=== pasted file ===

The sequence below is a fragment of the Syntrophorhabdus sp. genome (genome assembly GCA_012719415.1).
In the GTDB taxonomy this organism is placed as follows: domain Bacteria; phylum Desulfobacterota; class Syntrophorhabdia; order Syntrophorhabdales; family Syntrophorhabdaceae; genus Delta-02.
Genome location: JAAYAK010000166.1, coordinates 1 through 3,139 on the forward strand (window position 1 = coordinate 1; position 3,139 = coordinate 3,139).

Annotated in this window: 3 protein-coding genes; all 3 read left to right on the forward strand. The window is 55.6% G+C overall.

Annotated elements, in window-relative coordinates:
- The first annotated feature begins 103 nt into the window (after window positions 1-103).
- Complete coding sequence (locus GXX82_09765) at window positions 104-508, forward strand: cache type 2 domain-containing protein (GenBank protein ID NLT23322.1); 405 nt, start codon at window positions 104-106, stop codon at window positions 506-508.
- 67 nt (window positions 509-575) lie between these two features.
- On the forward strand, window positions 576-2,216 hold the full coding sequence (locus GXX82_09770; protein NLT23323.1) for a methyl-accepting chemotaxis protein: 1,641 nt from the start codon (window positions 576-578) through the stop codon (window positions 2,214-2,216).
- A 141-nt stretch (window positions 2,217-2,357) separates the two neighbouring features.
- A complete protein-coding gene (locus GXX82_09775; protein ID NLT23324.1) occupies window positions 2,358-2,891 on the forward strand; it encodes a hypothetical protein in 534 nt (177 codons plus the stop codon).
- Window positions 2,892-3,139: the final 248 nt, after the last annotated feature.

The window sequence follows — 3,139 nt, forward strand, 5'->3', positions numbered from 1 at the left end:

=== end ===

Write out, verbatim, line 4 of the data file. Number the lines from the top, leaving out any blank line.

Annotated in this window: 3 protein-coding genes; all 3 read left to right on the forward strand. The window is 55.6% G+C overall.